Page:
Sebastián Lelio is one of those lesser-known voices that one must keep an eye on and who previously came into the limelight with “A Fantastic Woman” (2017), which became the first Chilean film to win an Oscar for Best Foreign Film. “The Wonder” (2022) is based on a 2016 book of the same name by Emma Donoghue, who is also one of its scriptwriters, and contains elements of mystery. The film is set in 1862 against the backdrop of a remote Irish village and majorly revolves around the character of a nurse who arrives there in order to investigate reports of a girl who has undertaken a miraculous fast. Along with boasting one of the finest performances of 2022 by Florence Pugh, “The Wonder” (2022) is a fascinating watch through Lelio’s layered and detailed world-building, which has a meditative quality and is a treat for fans of slow-burn mysteries. Lelio perfectly evokes a sense of discomfort through his exploration of this brilliant psychological tale that is enhanced by a folk-horror appeal.
After Yang (2022)
Based on a short story written by Alexander Weinstein named “Saying Goodbye to Yang,” this film is quite original, displays a very low-key futuristic setting, and is kind of reminiscent of films like “Her” (2013). Filmmaker Kogonada, through a very intimate lens, manages to raise various deep questions regarding humanity and its existence in a very subtle manner without being preachy. It also sheds light on various aspects, such as the interaction and dependency of humans on technology, and that, too, in a very minimalist futuristic setting. Furthermore, “After Yang” (2022) displays some of the most overlooked performances of the year from its cast and especially that of Colin Farrell, an accomplished actor who has probably had his best year in terms of the quality he’s showcased in various films in 2022.
Probably one of the most controversial films of 2022, which also received a very polarized response from critics as well as audiences, as some found this film to be exploitative and misogynist in nature. It is based on the biographical book “Blonde” (2000) by Joyce Carol Oates and is translated to film by the somewhat underrated filmmaker Andrew Dominik, who previously directed the pathbreaking “The Assassination of Jesse James By The Coward Robert Ford” (2007). “Blonde” (2022) is unlike any traditional biopic and can have a toil on the viewers due to its unabashed showcase of a very heartbreaking and uncompromising portrayal of Marilyn Monroe. Ana De Armas totally showcases the acting talent she possesses, and the film excels in various technical aspects as well, including one that tends to be an expressionist portrayal of the real-life figure. These reasons are why one should not pass on this film, as one needs to watch it in order to formulate their views, even if one’s take away from it can be a bit of a coin flip, as in terms of cinematic aspects, the film seems quite interesting.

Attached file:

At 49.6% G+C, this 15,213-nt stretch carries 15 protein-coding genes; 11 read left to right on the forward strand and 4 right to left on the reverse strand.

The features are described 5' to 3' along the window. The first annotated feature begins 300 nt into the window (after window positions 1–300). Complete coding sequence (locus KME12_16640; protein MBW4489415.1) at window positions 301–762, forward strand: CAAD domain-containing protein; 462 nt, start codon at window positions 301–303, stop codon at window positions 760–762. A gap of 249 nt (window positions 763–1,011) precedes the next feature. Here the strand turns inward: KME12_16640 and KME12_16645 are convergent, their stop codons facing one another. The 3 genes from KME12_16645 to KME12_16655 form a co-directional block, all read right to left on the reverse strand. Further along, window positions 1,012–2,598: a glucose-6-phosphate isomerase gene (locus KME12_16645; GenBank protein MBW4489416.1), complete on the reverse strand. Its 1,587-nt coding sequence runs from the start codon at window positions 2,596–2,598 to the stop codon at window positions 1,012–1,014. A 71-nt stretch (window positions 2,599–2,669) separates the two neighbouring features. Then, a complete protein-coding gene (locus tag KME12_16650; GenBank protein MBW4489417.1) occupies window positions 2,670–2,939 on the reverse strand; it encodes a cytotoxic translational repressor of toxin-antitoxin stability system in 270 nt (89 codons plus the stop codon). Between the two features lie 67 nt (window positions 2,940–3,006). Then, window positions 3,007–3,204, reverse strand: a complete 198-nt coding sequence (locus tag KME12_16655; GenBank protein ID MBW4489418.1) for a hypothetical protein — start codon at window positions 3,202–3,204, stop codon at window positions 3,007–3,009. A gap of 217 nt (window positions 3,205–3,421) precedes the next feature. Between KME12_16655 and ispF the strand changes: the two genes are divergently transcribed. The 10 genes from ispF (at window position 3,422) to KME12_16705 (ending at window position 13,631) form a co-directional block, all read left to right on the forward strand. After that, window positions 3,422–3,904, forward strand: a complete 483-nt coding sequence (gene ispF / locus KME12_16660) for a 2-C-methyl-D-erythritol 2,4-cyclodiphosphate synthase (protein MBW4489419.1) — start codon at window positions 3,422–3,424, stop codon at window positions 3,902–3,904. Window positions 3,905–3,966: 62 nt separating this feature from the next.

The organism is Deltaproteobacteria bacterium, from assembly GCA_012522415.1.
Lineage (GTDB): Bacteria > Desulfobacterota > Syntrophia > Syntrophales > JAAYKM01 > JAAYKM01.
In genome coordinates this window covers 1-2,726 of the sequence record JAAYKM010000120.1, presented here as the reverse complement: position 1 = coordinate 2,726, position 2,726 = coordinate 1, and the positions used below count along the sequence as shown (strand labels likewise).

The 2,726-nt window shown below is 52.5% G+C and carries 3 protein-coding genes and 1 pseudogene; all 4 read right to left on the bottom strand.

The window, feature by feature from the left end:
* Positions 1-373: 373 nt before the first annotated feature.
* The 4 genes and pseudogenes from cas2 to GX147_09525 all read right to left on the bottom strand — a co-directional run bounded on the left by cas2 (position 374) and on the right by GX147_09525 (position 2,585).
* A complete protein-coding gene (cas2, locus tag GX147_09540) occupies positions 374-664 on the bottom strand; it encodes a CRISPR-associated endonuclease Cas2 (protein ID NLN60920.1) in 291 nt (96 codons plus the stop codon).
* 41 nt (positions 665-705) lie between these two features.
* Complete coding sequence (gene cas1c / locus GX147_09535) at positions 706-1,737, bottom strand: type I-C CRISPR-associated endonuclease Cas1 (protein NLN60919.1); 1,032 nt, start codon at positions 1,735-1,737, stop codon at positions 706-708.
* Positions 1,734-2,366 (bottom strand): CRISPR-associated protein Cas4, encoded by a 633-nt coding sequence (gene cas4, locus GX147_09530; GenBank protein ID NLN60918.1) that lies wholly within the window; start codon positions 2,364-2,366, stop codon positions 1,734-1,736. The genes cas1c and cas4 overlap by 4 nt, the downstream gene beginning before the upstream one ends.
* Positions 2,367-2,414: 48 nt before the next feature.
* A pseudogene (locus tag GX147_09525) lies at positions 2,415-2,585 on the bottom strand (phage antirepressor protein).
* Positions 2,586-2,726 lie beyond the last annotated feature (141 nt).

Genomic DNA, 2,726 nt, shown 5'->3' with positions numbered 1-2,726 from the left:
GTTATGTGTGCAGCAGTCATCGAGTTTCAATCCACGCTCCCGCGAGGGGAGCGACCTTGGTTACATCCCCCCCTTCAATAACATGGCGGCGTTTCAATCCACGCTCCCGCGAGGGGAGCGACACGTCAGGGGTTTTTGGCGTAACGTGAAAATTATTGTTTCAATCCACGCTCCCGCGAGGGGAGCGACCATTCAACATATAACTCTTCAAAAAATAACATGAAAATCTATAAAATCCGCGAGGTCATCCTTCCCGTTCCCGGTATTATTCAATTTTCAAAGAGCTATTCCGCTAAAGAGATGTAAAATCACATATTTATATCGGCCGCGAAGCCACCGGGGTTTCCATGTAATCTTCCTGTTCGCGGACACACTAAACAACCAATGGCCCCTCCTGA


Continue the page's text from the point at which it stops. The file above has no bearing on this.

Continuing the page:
The Black Phone (2022)
“The Black Phone” (2022) by Scott Derrickson, who previously made films like “Doctor Strange,” shifts into the realm of the horror-thriller genre through this engaging film, adapted from the short story of the same name by Joe Hill. Even though this film has a very traditional and simple premise and revolves around a 13-year-old boy who gets kidnapped by a psychopathic child killer, the film manages to be quite an intriguing affair with some impressive scares here and there that are definitely capable of creeping one out. Other than that, Derrickson aptly evokes a sense of discomfort through his atmospheric execution of the horror elements, which is aided by both the cramped visuals and a disturbing score, along with some impressive performances, especially from the reputed Ethan Hawke.
Other than these above-mentioned films, there have been some acclaimed book adaptations from 2022, like “Living” and “Women Talking,” which remain inaccessible, hence they are just mentioned here based on the reviews they have received. Furthermore, 2022 marked some interesting takes and some polarized ones, and hence, it can be said that it has been kind of a hit-and-miss run as far as book adaptations are concerned. So other than the films mentioned, here is a list of special mentions: “White Noise” (2022), “She Said” (2022), “Three Thousand Years of Longing” (2022), “Monica, O My Darling” (2022), “Matilda the Musical” (2022), and “Death on the Nile” (2022).